That’s the term for wedge-shaped slices of shortbread. As to where it comes from there’s only speculation. Some say it’s because the shape resembles actual garments worn by Scottish noblewomen, which strikes me, frankly, as bull. Other say it’s an English corruption of the French words petites gatelles or possibly petits cotés. I’m not qualified to speak on that, but if forced to choose, I’d take the latter explanation. Can I pick ‘none of the above’?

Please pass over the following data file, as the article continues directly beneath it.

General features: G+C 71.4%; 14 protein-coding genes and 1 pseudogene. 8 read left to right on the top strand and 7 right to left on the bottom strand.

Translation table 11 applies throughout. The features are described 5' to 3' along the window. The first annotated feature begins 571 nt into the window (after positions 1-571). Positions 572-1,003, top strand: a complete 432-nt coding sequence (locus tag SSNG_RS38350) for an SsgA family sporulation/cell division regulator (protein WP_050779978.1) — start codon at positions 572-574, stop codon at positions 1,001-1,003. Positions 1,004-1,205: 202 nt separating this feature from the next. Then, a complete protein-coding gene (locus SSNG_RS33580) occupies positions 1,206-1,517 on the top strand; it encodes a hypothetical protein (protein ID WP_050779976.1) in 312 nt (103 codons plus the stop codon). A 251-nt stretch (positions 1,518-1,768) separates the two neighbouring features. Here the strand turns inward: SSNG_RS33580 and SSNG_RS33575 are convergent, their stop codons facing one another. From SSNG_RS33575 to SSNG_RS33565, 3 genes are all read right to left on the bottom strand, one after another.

Reader Chana adds:
I never heard the term “petticoat tails” before, but I think it’s cleverly descriptive. It does look sorta like a petticoat tail. Hold up a wedge of that shortbread. Hold it with the sharp angle — the very pointy, acute part — at the top; that is the waist. (That must have been quite a corset!) And the broader part is the bottom of the petticoat. The skirt gets wider as it falls down to the ground. Or think of it as the “train” attachment on a wedding gown. Can you picture it? (If yes, you may eat the shortbread.)